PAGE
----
A common young athlete distraction is their parents. Some kids constantly gaze at mom or dad—another bad look. Coaches are leery of over-involved parents and their overly dependent kids. Athletes needing to know every mom and dad's reaction is a telltale sign of a distracting helicopter parent.
A few suggestions for parents: Please drop off your child and leave. If you must stay, don’t hover. Find a distant spot out of your child’s eyesight.
Also, you don’t need to ask if they need a Gatorade. They are perfectly capable of caring for their own refreshments, equipment, and bathroom needs. It’s a huge tryout plus when kids demonstrate independence from mom and dad.
Let kids fend for themselves. It's their tryout, not mom or dad’s.
The Past—Another Uncontrollable
The most important play in sport is the next one. Whatever happened before is over. Athletes—young and old—can get distracted by past events, over-celebrating the good, hanging their heads, or throwing a temper tantrum after a miscue. All reactions can lead to a failed tryout. Get over it.
Coaches want to see athletes make mistakes to see how they respond. Will you bounce back quickly and focus on the next play or dwell on your screw-up? Nobody expects you to feel good after an error, but it’s not an excuse for distracted, bad reactions.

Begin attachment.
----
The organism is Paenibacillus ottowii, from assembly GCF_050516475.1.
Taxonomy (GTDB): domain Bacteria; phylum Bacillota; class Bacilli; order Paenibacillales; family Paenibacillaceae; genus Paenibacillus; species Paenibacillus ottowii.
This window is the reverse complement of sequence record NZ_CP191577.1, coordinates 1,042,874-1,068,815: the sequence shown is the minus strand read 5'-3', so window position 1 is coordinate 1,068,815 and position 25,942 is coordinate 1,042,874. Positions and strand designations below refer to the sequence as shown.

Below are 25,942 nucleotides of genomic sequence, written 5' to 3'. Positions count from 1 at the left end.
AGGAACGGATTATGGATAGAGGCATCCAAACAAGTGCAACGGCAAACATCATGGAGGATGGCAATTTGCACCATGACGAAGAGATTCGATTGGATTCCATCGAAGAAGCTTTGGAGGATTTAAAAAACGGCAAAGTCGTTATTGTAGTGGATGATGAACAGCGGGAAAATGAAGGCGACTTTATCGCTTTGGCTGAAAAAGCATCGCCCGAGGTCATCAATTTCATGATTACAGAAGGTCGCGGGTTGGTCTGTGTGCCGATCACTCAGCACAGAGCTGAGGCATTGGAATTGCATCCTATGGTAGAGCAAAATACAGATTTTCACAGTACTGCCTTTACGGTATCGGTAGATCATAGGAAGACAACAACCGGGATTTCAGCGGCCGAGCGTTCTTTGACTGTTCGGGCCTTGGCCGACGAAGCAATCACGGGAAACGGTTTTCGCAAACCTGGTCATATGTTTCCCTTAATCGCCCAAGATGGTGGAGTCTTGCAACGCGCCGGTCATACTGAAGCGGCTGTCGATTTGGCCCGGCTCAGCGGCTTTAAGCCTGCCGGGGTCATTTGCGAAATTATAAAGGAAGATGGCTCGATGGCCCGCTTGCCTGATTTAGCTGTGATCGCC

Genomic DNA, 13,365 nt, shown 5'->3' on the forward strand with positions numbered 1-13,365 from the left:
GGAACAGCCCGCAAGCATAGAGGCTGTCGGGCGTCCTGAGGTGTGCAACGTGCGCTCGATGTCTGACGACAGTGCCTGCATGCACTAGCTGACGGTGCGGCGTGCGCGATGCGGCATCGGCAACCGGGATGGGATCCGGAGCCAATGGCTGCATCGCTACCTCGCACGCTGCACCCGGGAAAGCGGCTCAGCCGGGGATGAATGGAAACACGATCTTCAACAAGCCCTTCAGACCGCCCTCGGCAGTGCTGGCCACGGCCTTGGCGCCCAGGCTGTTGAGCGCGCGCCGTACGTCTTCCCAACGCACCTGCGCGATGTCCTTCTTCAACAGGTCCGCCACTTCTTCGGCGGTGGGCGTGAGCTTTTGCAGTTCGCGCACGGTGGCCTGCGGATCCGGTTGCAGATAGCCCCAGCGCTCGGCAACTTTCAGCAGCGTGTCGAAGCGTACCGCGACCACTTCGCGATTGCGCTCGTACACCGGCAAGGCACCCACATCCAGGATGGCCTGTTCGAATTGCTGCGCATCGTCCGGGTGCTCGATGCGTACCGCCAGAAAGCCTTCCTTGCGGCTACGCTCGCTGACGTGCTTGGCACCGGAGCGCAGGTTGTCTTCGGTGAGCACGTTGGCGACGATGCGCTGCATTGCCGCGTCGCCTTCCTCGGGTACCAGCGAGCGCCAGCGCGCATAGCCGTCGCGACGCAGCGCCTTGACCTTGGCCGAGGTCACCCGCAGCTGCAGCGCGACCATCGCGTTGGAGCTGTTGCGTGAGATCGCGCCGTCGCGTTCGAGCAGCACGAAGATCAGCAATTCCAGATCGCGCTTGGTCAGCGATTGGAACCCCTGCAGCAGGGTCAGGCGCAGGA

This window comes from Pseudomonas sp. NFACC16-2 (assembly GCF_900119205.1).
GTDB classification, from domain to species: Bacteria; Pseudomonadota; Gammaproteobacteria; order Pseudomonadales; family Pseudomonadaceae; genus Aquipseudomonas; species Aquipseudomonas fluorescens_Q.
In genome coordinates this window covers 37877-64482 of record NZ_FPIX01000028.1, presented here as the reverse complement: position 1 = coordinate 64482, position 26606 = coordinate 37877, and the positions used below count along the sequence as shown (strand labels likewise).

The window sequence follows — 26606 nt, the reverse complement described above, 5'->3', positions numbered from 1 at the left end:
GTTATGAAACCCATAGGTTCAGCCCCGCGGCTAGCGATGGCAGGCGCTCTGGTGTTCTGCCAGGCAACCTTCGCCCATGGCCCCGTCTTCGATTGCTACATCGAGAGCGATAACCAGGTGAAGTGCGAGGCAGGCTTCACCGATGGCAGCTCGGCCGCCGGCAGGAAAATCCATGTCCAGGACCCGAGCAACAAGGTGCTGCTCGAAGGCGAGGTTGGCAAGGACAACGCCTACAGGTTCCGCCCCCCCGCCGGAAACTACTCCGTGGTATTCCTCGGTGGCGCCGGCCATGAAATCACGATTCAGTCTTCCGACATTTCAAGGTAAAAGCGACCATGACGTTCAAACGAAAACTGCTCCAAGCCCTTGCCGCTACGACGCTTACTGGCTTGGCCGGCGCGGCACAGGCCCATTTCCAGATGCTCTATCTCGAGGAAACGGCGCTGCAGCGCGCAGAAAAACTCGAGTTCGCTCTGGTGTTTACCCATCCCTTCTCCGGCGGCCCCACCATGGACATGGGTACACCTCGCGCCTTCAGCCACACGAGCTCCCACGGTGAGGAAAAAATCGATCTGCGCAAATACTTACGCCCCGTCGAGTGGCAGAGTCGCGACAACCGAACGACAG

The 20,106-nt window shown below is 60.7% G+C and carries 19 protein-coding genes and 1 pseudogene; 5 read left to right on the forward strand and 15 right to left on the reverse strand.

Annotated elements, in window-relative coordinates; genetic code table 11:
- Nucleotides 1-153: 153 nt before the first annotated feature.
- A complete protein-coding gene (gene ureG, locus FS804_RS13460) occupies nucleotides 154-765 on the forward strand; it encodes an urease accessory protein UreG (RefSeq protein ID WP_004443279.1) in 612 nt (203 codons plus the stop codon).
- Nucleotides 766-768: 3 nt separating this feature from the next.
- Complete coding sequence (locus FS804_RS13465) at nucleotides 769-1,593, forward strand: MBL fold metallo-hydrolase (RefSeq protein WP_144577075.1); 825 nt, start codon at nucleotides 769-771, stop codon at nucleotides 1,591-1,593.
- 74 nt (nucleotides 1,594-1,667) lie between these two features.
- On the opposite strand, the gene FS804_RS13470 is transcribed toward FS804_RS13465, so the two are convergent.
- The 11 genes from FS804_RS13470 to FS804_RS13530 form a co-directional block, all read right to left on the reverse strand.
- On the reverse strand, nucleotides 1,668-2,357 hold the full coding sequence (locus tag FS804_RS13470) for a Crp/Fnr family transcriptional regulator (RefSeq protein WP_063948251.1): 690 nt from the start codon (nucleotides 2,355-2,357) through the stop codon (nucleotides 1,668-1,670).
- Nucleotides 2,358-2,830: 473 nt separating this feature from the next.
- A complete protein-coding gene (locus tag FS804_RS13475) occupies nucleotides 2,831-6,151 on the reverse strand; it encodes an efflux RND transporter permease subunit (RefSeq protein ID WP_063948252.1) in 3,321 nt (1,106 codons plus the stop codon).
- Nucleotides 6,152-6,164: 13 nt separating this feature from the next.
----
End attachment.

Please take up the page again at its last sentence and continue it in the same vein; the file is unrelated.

Turn a bad thing into a good thing by refocusing from whatever just happened to the next thing. Slow down, breathe, chill, and move on. Coaches will love you for it.
Keep Things in Perspective
“Young athletes take sports way too seriously,” Colquitt observed. “When they do, they put way too much pressure on themselves.” He was talking about professional athletes early in their careers as well as younger amateurs.
“I’m a parent, I’m married and have a wife and four kids,” Colquitt continued. “That puts things into perspective and takes the pressure off. Football is my career, so it’s important, but when you get older you realize there are far more important things than sports. Family, health, and so many other things are so much more important than sports. Training camp is stressful for sure. Your career is at stake, but keeping a healthy perspective takes a lot of pressure off.”
Today’s culture has turned sports into a life-and-death endeavor for young people. Is it any wonder given how coaches, parents, and other involved adults have turned athletics into a stress-inducing, year-round, never-ending commitment?
No, the fate of Western civilization does not hinge on whether little Susie or Johnny makes the travel baseball team, whether Benji lands on the high school hockey team, or if Renee gets a D1 college. scholarship.
Keep sport in its proper perspective, as Colquitt suggests, and take the pressure off tryouts and other sports scenarios. There are things of more importance and gravity than a tryout. Just ask a wounded warrior, the family of a hospitalized child, or a Ukrainian refugee.
Be ready for anxiety, nervousness, frustration, anger, and other unwanted emotions and the accompanying mind chatter. They will show up, so be prepared and willing to have them. Focus on the task at hand, not on your unwanted thoughts or feelings.
Control the controllable—you. Focus on what you are doing, not on the other athletes, coaches, parents, etc. Also, keep a short memory. Whatever happened is over. Move on to the next task.
Relieve the pressure by keeping things in their proper perspective. Sports are not an end-all, be-all thing. Life goes on whether tryouts turn out the way you want or not.
Good luck with tryouts.